>> But that feeling only arises from the assumption (or gut feeling) that there 
>> is only one observer, both before and after the measurement.

Quite, it arises from a mistake which would vanish in a true 'comp 
practitioner'.

The feeling that although I would become each observer and therefore experience 
each outcome, an erronious 'real me' would only follow one or the other path. 
And the fake comp practitioner would therefore not be certain of which outcome 
this 'real me' would experience.

A genuine 'comp practitioner' would be immune to this fallacy and within 
him/her no such subjective uncertainty would arise. Being subjectively certain 
about the future, she would assign a probability of one to both outcomes. She 
would know that each outcome would occur and she would know that she would 
become each observer. And she would know that there was nothing else to know. 
That being the case it would be impossible for subjective uncertainty to arise.

From: marc...@ulb.ac.be
To: everything-list@googlegroups.com
Subject: Re: For John Clark
Date: Wed, 16 Oct 2013 09:15:51 +0200


On 16 Oct 2013, at 05:10, LizR wrote:On 16 October 2013 16:01, Jason Resch 
<jasonre...@gmail.com> wrote:
 "Our theory in a certain sense bridges the positions of Einstein and Bohr, 
since the complete theory is quite objective and deterministic...and yet on the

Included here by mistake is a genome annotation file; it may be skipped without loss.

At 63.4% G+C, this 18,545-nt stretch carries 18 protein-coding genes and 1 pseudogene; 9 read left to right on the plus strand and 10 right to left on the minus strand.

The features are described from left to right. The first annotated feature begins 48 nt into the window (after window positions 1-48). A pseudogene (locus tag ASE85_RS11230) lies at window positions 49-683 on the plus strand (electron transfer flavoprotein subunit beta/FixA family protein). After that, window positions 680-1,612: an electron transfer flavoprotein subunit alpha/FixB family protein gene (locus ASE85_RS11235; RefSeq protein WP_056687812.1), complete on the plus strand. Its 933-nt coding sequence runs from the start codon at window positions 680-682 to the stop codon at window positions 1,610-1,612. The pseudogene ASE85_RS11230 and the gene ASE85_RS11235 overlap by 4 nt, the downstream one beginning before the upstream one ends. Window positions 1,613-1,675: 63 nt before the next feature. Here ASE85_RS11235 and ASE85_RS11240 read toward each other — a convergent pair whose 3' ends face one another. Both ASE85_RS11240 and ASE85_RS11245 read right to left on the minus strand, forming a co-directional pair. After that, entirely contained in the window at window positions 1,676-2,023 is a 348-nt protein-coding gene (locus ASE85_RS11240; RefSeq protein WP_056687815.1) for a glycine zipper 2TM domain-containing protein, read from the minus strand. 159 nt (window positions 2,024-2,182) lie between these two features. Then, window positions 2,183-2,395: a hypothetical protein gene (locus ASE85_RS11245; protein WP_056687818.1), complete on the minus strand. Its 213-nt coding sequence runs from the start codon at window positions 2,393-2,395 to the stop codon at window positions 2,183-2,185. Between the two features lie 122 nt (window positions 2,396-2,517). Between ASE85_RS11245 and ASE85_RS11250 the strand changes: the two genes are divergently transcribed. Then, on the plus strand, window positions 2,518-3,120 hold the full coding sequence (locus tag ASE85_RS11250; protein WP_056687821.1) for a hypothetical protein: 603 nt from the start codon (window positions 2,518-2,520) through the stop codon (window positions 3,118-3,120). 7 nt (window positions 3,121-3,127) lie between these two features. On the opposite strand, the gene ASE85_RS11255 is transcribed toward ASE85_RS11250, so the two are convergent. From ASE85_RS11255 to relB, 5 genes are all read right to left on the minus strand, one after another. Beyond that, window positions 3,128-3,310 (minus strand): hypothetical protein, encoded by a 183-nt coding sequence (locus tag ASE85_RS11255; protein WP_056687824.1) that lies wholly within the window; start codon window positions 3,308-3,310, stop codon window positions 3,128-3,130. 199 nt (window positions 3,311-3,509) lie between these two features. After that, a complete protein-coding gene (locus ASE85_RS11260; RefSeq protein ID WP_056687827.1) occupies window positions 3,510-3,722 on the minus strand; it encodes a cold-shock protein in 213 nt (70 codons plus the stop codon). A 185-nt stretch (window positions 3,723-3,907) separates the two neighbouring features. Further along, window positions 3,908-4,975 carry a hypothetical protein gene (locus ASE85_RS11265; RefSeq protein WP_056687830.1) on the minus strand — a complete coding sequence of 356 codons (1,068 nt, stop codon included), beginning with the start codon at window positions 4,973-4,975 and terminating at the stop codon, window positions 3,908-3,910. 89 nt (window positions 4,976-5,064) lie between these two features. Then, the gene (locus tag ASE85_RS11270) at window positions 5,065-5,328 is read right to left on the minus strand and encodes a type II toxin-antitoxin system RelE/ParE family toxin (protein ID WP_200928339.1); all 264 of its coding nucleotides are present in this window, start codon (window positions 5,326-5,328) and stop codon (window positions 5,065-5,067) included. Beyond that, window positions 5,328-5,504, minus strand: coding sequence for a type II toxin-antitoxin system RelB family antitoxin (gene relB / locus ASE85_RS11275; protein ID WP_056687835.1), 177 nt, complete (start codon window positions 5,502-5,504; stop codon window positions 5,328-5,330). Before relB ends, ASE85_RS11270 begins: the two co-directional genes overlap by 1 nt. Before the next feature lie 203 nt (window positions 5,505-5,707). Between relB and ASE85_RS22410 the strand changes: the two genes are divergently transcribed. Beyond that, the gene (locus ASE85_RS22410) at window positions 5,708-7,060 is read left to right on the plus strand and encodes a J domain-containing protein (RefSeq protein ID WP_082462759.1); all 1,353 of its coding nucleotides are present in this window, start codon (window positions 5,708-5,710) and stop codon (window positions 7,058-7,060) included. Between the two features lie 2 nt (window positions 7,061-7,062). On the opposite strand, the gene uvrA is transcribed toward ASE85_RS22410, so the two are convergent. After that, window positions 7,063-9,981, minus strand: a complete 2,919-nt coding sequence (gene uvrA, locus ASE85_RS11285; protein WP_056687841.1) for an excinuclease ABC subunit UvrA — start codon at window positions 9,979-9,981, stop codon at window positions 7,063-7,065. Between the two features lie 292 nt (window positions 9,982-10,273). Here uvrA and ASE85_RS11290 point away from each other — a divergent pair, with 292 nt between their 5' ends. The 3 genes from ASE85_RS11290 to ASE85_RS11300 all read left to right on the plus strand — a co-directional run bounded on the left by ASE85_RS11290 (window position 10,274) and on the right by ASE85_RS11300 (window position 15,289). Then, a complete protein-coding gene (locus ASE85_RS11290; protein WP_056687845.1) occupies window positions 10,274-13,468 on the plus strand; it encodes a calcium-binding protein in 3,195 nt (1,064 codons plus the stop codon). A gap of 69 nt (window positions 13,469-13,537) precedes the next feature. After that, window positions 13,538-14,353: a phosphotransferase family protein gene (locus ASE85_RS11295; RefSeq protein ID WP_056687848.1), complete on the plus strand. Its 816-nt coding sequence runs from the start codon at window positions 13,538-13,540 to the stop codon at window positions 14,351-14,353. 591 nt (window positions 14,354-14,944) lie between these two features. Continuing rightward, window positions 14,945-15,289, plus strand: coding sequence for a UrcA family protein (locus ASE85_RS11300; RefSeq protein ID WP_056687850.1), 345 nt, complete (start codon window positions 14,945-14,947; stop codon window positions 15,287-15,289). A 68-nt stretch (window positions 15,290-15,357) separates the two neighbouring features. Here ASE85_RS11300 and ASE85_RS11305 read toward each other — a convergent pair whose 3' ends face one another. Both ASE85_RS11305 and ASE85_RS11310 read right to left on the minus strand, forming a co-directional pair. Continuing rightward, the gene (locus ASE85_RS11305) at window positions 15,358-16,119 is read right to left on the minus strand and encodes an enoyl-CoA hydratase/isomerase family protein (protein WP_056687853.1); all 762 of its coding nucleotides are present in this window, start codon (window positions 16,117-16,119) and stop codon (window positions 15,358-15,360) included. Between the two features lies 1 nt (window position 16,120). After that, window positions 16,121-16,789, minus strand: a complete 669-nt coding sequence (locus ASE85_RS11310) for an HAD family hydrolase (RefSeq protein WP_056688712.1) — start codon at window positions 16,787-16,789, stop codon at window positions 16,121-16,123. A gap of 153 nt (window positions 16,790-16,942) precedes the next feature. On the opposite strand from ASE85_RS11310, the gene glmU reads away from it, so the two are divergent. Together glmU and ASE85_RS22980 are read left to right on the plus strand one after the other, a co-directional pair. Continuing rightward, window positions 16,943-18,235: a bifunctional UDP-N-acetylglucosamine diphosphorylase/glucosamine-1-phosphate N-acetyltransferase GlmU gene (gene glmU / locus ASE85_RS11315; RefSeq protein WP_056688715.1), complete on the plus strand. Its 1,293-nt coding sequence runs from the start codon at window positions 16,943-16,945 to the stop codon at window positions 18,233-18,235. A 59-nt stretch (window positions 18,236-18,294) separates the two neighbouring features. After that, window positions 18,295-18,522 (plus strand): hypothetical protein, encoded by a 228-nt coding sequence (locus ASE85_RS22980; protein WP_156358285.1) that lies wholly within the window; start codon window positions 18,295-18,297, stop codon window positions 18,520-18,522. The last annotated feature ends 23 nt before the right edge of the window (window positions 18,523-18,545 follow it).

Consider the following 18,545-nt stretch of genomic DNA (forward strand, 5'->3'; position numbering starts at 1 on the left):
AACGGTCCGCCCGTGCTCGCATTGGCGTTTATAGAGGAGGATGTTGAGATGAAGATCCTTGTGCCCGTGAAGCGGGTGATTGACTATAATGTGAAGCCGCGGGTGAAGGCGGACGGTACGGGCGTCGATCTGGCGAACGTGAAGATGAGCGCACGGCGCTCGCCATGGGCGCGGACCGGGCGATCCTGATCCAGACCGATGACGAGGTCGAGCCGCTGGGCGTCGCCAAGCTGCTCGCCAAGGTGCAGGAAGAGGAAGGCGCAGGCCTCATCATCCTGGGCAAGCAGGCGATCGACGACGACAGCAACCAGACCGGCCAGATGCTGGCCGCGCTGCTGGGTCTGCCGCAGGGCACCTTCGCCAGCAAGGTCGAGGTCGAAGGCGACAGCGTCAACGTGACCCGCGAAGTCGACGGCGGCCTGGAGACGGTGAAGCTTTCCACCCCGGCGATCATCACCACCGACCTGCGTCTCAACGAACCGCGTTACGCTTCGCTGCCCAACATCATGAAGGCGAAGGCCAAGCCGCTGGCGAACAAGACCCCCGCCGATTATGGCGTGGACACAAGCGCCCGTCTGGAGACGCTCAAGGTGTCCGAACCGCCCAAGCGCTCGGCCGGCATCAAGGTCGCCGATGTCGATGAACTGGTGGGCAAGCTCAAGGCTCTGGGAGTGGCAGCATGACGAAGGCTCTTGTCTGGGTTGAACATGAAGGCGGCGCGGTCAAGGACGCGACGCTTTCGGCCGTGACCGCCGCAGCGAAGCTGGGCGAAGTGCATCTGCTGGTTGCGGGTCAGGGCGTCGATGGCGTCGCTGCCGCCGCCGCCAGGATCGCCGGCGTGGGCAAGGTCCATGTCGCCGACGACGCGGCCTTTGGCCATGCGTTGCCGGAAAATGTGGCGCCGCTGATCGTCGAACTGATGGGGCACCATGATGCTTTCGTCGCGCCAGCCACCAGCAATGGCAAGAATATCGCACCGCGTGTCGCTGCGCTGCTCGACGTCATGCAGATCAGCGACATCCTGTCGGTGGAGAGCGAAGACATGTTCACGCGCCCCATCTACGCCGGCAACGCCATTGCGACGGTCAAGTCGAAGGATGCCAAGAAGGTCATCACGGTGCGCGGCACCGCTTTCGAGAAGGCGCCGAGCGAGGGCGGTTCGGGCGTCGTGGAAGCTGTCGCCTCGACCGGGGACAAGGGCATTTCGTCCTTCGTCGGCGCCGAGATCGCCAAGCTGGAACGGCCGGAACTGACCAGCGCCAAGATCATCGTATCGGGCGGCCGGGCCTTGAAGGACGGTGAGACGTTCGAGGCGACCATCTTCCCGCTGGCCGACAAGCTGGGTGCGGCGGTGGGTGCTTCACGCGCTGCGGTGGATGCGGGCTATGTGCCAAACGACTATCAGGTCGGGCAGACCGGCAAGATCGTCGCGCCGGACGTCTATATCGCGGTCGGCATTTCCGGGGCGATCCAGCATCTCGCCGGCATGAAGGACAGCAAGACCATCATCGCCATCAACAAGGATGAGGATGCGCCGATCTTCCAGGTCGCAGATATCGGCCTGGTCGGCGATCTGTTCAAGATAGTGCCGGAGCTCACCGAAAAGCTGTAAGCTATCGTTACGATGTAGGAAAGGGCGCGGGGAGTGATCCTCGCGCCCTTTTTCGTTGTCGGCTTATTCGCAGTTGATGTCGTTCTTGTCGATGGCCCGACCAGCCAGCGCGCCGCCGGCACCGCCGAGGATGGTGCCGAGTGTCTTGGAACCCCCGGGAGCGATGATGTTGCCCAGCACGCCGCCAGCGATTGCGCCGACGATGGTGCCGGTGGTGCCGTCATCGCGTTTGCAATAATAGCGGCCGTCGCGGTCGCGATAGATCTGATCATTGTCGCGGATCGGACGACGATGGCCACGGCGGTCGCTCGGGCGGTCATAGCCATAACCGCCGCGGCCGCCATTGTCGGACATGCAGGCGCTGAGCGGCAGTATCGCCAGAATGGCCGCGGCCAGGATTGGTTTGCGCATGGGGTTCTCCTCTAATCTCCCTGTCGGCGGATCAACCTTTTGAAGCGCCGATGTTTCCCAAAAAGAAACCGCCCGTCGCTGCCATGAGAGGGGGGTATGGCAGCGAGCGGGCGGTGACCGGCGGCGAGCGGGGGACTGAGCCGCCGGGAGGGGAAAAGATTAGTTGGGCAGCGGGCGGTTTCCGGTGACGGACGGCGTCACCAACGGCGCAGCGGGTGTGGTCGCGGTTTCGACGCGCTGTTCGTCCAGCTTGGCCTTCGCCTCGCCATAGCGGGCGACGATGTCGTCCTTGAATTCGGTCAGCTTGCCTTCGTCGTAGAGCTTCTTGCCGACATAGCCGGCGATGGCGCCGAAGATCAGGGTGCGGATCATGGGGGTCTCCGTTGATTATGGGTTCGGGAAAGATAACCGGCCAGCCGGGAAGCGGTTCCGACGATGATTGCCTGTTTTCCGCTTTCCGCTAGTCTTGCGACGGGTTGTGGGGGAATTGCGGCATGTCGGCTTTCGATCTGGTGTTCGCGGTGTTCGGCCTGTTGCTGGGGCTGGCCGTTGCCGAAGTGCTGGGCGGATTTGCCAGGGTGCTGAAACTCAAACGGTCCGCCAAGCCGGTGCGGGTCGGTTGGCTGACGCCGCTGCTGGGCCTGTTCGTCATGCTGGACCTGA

subjective level...it is probabilistic in the strong sense that there is no way 
for observers to make any predictions better than the limitations imposed by 
the uncertainty principle." 
So he explicitly says the fully deterministic theory (fully deterministic from 
the God's eye, third person view) leads to probabilistic (random/unpredictable) 
outcomes from the subjective observer's first person view.  Even an observer 
who had complete knowledge of the deterministic wave function and could predict 
its entire evolution could not predict their next experience.  
Technically they can. They can correctly predict that they will have all the 
available experiences. It's only after the measurement has been made that there 
is an appearance of probability, with each duplicate feeling that he has 
experienced a probablistic event. But that feeling only arises from the 
assumption (or gut feeling) that there is only one observer, both before and 
after the measurement.

It comes from the fact that each multiplied observers has only one first person 
view on herself. (And that comes rom the fact that the personal diary is 
multiplied along with the body of the observer).She will not "feel the split", 
nor even notice any split.
Bruno

 
(However, I imagine everyone here understands this...???)
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